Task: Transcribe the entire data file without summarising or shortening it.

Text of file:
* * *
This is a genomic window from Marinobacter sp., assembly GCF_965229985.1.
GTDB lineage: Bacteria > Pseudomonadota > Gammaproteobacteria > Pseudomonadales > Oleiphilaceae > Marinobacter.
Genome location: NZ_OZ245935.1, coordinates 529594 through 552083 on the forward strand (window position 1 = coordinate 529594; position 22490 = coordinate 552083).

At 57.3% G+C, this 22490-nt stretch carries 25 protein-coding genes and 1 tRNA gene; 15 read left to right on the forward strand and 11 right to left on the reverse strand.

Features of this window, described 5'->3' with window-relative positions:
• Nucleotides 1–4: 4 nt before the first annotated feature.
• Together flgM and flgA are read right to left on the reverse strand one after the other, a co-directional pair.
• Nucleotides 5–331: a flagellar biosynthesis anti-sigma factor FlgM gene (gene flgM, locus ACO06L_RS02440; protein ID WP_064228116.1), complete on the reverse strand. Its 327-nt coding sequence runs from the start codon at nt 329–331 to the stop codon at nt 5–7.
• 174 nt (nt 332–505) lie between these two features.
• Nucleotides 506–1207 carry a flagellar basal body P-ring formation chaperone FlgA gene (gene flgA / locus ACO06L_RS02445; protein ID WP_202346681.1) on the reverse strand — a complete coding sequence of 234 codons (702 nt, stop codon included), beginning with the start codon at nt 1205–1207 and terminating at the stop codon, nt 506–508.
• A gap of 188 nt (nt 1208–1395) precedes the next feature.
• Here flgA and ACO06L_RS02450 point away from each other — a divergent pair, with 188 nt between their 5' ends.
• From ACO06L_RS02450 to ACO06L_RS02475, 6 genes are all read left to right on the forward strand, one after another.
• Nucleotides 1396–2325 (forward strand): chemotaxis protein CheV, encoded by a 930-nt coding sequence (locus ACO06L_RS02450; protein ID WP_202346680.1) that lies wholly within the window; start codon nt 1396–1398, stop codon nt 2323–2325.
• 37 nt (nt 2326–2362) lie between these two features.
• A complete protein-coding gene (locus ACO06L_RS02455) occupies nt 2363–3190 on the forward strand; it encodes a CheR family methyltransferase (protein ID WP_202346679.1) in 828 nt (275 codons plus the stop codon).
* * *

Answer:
This is a genomic window from Marinobacter sp., assembly GCF_965229985.1.
GTDB lineage: Bacteria > Pseudomonadota > Gammaproteobacteria > Pseudomonadales > Oleiphilaceae > Marinobacter.
Genome location: NZ_OZ245935.1, coordinates 529594 through 552083 on the forward strand (window position 1 = coordinate 529594; position 22490 = coordinate 552083).

At 57.3% G+C, this 22490-nt stretch carries 25 protein-coding genes and 1 tRNA gene; 15 read left to right on the forward strand and 11 right to left on the reverse strand.

Features of this window, described 5'->3' with window-relative positions:
• Nucleotides 1–4: 4 nt before the first annotated feature.
• Together flgM and flgA are read right to left on the reverse strand one after the other, a co-directional pair.
• Nucleotides 5–331: a flagellar biosynthesis anti-sigma factor FlgM gene (gene flgM, locus ACO06L_RS02440; protein ID WP_064228116.1), complete on the reverse strand. Its 327-nt coding sequence runs from the start codon at nt 329–331 to the stop codon at nt 5–7.
• 174 nt (nt 332–505) lie between these two features.
• Nucleotides 506–1207 carry a flagellar basal body P-ring formation chaperone FlgA gene (gene flgA / locus ACO06L_RS02445; protein ID WP_202346681.1) on the reverse strand — a complete coding sequence of 234 codons (702 nt, stop codon included), beginning with the start codon at nt 1205–1207 and terminating at the stop codon, nt 506–508.
• A gap of 188 nt (nt 1208–1395) precedes the next feature.
• Here flgA and ACO06L_RS02450 point away from each other — a divergent pair, with 188 nt between their 5' ends.
• From ACO06L_RS02450 to ACO06L_RS02475, 6 genes are all read left to right on the forward strand, one after another.
• Nucleotides 1396–2325 (forward strand): chemotaxis protein CheV, encoded by a 930-nt coding sequence (locus ACO06L_RS02450; protein ID WP_202346680.1) that lies wholly within the window; start codon nt 1396–1398, stop codon nt 2323–2325.
• 37 nt (nt 2326–2362) lie between these two features.
• A complete protein-coding gene (locus ACO06L_RS02455) occupies nt 2363–3190 on the forward strand; it encodes a CheR family methyltransferase (protein ID WP_202346679.1) in 828 nt (275 codons plus the stop codon).